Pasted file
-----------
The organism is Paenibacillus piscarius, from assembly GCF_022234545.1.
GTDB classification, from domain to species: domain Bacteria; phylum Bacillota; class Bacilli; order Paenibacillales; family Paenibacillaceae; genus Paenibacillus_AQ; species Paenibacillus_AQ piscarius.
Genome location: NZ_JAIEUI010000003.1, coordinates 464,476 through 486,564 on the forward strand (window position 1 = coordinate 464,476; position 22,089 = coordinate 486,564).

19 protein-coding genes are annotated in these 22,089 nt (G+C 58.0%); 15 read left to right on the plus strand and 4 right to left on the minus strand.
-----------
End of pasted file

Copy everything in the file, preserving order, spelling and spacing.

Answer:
The organism is Paenibacillus piscarius, from assembly GCF_022234545.1.
GTDB classification, from domain to species: domain Bacteria; phylum Bacillota; class Bacilli; order Paenibacillales; family Paenibacillaceae; genus Paenibacillus_AQ; species Paenibacillus_AQ piscarius.
Genome location: NZ_JAIEUI010000003.1, coordinates 464,476 through 486,564 on the forward strand (window position 1 = coordinate 464,476; position 22,089 = coordinate 486,564).

19 protein-coding genes are annotated in these 22,089 nt (G+C 58.0%); 15 read left to right on the plus strand and 4 right to left on the minus strand.